Ted Green: Lakers play better team basketball without Kobe Bryant
The Lakers apparently play better team basketball without Kobe Bryant.
I know, it seems like the ultimate second guess, hindsight being 20-20, but I'll tell you why it isn't.
Writing this after the surprising, streak-busting win in Portland, that would have been purely impulsive. Writing it after they followed it with a resounding home win over the Spurs, that would have been reactionary. But writing it after three straight wins over playoff teams, two of those wins on the road, by margins of 15, 14 and 15 points, it’s now simply a reasoned response.
In other words, a funny thing happened to Bryant while sitting with his swollen ankle propped up in Gary Vitti's various training rooms.
The Lakers superstar discovered that his guys are a whole lot better, and more cohesive and together and on the same page, than they are when he, Kobe, is dribbling out the clock, holding the ball and trying to beat three guys off the dribble while hoisting up 20 to 35 shots a game.
And let's face it, some of those shots, the 25-foot corkscrew fade-aways with the 24 winding down, they seem to be at least partially intended either for Kobe's own amusement, the game within the game where he tries to outdo even himself, entertain the crowd and TV guys, or enhance his rep as the craziest shot-maker in captivity. Or maybe it's that whole enchilada.
I say these last three games have been so revealing, they should serve as a full-on wake-up call to the great Bryant himself.
I mean, even if you've got a full-on bromance going with 24, if you're, like me, the biggest Kobe fan in the whole wide world, ask yourself honestly: When this season have the Lakers played three prettier, more dominating games against quality opponents than these last three?
Answer: They haven't.
Just think: How good could they be if Kobe fit in with THEM instead of demanding that they fit in with HIM?
No, I'm not saying they're a better team without Kobe, certainly not over the long haul and definitely not in tough playoff series against, say, Denver and then Cleveland. And, no, I'm not suggesting they trade him for Dwyane Wade, who's got the same annoying penchant for I'm-the-Showitis as Kobe does.
I'm saying that if Kobe is the keen student of the game he claims to be, he should at least be considering that some or all of the following conclusions might be valid:
1. It's now up to him to figure out how HE can best intersperse his offense into this perfectly symmetrical Triangle they're playing, rather than the other way around.
2. The Lakers would be at their penultimate best if Kobe averaged 18 points a game instead of having that compulsive need to average 28. Dispensing those 10 points among his teammates would mean, by definition, a better brand of team ball. (And if you don't believe me, check the stats during the Magic Showtime era.)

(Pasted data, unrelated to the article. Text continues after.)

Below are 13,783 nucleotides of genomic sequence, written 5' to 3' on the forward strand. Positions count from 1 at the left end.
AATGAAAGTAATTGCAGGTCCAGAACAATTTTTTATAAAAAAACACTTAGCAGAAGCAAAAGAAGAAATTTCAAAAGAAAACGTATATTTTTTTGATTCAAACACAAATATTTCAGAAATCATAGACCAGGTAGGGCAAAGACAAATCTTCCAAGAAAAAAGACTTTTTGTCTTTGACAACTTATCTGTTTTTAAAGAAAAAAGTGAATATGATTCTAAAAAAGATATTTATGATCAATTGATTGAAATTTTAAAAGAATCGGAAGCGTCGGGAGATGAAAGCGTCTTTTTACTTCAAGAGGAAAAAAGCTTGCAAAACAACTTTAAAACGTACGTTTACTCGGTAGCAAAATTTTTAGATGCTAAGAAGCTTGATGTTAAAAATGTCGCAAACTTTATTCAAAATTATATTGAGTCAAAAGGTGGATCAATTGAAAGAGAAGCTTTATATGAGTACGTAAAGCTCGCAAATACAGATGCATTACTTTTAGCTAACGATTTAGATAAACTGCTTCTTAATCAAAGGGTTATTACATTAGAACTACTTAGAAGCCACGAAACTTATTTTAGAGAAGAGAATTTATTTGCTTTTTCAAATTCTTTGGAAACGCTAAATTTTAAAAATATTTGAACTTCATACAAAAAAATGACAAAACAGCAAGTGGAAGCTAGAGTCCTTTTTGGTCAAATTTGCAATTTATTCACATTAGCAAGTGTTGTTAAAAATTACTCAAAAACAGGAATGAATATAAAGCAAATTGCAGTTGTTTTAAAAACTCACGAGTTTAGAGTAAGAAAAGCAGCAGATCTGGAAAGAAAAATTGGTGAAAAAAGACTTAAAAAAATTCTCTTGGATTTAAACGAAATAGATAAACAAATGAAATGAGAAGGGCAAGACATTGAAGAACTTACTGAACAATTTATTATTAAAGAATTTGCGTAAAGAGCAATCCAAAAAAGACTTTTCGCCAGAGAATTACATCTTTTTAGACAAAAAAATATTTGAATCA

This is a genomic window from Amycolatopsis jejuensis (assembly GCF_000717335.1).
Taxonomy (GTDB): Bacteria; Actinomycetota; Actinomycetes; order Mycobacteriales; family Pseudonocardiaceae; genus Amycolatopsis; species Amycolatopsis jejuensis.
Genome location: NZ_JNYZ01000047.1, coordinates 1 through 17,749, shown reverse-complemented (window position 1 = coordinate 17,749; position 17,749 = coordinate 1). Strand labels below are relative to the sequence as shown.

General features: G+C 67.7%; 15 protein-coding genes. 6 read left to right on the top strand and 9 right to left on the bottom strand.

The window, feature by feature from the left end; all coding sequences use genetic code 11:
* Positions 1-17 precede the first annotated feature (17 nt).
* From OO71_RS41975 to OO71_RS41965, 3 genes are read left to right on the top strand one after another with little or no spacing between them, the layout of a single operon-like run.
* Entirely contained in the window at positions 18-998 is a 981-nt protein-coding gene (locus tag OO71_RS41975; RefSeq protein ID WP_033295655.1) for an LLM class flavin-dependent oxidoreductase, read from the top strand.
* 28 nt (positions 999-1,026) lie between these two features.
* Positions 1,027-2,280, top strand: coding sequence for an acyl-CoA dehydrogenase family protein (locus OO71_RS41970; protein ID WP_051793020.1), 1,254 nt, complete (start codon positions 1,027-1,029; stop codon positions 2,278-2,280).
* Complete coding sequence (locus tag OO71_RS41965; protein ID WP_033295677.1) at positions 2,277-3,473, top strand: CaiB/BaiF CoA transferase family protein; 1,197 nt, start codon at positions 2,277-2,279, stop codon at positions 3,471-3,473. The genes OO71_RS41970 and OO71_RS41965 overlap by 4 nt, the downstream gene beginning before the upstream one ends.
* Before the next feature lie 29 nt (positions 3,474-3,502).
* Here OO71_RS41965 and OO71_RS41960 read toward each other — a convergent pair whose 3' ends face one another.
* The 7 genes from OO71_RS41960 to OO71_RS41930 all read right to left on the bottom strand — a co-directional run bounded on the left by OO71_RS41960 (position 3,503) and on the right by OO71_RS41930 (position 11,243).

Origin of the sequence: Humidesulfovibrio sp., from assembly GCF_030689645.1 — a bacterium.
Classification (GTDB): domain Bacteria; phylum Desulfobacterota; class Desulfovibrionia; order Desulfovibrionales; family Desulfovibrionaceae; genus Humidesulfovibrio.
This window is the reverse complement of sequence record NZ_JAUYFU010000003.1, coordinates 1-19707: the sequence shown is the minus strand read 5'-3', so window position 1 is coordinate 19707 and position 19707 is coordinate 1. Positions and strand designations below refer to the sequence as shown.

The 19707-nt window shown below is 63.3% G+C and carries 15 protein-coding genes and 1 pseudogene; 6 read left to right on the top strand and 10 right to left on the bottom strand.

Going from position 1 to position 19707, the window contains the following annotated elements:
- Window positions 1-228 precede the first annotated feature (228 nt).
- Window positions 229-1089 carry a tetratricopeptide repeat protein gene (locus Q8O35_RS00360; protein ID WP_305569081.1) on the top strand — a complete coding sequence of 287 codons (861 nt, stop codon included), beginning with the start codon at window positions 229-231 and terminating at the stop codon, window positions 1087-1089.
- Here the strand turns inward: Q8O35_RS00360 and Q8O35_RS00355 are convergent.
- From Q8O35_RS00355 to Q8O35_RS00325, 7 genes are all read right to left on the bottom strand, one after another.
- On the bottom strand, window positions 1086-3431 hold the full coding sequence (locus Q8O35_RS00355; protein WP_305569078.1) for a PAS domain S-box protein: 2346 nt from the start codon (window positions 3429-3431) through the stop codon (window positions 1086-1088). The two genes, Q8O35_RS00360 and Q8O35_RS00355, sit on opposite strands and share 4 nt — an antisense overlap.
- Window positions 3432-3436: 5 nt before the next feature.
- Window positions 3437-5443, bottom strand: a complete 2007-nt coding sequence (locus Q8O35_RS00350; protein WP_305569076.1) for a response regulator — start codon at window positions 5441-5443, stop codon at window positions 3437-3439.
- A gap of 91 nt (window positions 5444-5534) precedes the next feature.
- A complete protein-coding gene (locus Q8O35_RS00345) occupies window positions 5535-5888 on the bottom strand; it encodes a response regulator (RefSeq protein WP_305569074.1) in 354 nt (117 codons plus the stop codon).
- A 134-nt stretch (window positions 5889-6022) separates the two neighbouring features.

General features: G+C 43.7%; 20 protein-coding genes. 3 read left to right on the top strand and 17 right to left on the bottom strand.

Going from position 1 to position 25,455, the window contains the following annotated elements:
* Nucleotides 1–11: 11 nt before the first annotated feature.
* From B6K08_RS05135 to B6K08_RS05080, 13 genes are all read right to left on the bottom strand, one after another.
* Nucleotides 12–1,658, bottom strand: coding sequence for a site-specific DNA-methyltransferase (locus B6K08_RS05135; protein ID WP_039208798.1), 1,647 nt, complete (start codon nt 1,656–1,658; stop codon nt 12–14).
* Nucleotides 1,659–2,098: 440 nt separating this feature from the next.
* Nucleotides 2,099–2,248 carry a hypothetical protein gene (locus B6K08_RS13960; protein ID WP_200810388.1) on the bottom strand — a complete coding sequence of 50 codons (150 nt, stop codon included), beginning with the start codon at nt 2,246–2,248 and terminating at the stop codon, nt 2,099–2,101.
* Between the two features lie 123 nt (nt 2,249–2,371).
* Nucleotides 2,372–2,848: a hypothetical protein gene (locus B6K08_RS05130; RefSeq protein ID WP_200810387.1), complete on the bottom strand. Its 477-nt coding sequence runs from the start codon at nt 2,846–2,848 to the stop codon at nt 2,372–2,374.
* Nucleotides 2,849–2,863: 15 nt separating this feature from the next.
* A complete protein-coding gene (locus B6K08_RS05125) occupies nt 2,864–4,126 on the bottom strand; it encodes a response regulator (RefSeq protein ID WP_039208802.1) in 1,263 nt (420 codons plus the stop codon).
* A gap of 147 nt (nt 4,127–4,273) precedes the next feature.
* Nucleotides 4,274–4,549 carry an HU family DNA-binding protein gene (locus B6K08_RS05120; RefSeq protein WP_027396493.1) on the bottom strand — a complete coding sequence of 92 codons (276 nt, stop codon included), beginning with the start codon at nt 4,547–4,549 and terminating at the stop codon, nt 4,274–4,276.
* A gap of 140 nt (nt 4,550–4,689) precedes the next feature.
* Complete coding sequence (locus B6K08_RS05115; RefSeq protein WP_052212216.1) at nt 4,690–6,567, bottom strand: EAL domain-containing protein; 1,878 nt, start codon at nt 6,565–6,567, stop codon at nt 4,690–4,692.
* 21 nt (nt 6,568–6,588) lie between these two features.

3. Although it has been incredibly entertaining for years, the Black Mamba act, seen in a different context now, seems a bit more like Kevin McHale's old Black Hole. Throw the ball to Kobe and never see it again.
4. And why, in the last four minutes of every single close Laker game, must Kobe seemingly take 80% of the shots in crunch time? Or is it 90%? Is it written sacredly on a wall or tablet somewhere in ancient Egypt? Trust somebody else now and then, Kob, you might be pleasantly surprised.
Like you were, say, these last five days?
Kobe, did you see Lamar's comment after he scored 25 in Utah? "I'm decent." How dripping with pathos was THAT remark? Lamar in effect saying: I know the press is fixated on Kobe, but me and the other Lakers, we aren't chopped liver, either.
Indeed, this is what Laker fans should want to see from Kobe when he rejoins the lineup after the All-Star game:
Don't just throw the ball into the post to appease Pau Gasol and (less frequently) Andrew Bynum; don't just throw the two Big Dogs a bone; initiate the offense through them, the way the team is doing now.
What I would say to Kobe if I had his ear and trust is this: Dude, we already KNOW you're great. We KNOW you can get 40 almost whenever you want. Fifty or 60 even. But even if you stay around long enough to pass Kareem and score more than anyone ever, even if they build a statue for you next to Magic’s in front of Staples, that's STILL not you're legacy, how you're going to be judged by history.
You're going to be judged by championships, four of which you have already.
Five and you tie Magic.
Six, you tie Jordan and you're right in the conversation as the greatest player ever.
Seven, you might BE the conversation.
So stop Mamba'ing so much. Let the other guys work. Let them get their touches and points too. It'll preserve your body so you don't have to spend so much time in the training room.
You'll have to pass the torch to LeBron James and it'll hurt for a minute or three, but I'm pretty sure letting the old Kobe go and reinventing a new, more efficient model is the best and fastest way to reaching the magic title number.
So here it is, finally, in a nutshell. You can ease off on being 24 now, and focus on that other, far more important number:
-- Ted Green
Green formerly covered the Lakers for the L.A. Times. He is currently Senior Sports Producer for KTLA Prime News.
Photo: Pau Gasol works his way past Utah's Andrei Kirilenko during the Lakers' 96-81 victory over the Jazz on Wednesday. Credit: Steve C. Wilson / Associated Press